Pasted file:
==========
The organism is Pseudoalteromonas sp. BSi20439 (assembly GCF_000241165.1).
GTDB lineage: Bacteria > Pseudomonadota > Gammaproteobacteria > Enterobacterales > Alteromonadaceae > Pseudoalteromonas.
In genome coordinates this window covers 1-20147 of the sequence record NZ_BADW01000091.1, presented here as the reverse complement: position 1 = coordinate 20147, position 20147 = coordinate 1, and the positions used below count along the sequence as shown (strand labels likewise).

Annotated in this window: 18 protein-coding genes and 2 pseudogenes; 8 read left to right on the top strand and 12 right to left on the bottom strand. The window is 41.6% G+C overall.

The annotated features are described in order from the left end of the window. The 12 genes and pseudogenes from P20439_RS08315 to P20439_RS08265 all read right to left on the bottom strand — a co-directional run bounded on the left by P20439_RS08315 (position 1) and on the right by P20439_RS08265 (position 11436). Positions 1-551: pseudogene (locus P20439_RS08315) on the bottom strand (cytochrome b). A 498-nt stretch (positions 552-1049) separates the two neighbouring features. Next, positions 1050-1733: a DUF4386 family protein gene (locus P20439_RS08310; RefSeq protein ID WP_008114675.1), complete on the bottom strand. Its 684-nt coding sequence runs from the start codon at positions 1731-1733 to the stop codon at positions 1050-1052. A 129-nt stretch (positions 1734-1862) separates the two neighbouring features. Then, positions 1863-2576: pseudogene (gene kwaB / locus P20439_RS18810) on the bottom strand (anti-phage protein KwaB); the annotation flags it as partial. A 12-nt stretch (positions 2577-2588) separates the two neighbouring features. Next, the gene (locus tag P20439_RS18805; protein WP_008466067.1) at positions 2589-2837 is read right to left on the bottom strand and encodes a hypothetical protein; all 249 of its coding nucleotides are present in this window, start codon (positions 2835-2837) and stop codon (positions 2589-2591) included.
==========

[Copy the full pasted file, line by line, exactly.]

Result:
The organism is Pseudoalteromonas sp. BSi20439 (assembly GCF_000241165.1).
GTDB lineage: Bacteria > Pseudomonadota > Gammaproteobacteria > Enterobacterales > Alteromonadaceae > Pseudoalteromonas.
In genome coordinates this window covers 1-20147 of the sequence record NZ_BADW01000091.1, presented here as the reverse complement: position 1 = coordinate 20147, position 20147 = coordinate 1, and the positions used below count along the sequence as shown (strand labels likewise).

Annotated in this window: 18 protein-coding genes and 2 pseudogenes; 8 read left to right on the top strand and 12 right to left on the bottom strand. The window is 41.6% G+C overall.

The annotated features are described in order from the left end of the window. The 12 genes and pseudogenes from P20439_RS08315 to P20439_RS08265 all read right to left on the bottom strand — a co-directional run bounded on the left by P20439_RS08315 (position 1) and on the right by P20439_RS08265 (position 11436). Positions 1-551: pseudogene (locus P20439_RS08315) on the bottom strand (cytochrome b). A 498-nt stretch (positions 552-1049) separates the two neighbouring features. Next, positions 1050-1733: a DUF4386 family protein gene (locus P20439_RS08310; RefSeq protein ID WP_008114675.1), complete on the bottom strand. Its 684-nt coding sequence runs from the start codon at positions 1731-1733 to the stop codon at positions 1050-1052. A 129-nt stretch (positions 1734-1862) separates the two neighbouring features. Then, positions 1863-2576: pseudogene (gene kwaB / locus P20439_RS18810) on the bottom strand (anti-phage protein KwaB); the annotation flags it as partial. A 12-nt stretch (positions 2577-2588) separates the two neighbouring features. Next, the gene (locus tag P20439_RS18805; protein WP_008466067.1) at positions 2589-2837 is read right to left on the bottom strand and encodes a hypothetical protein; all 249 of its coding nucleotides are present in this window, start codon (positions 2835-2837) and stop codon (positions 2589-2591) included.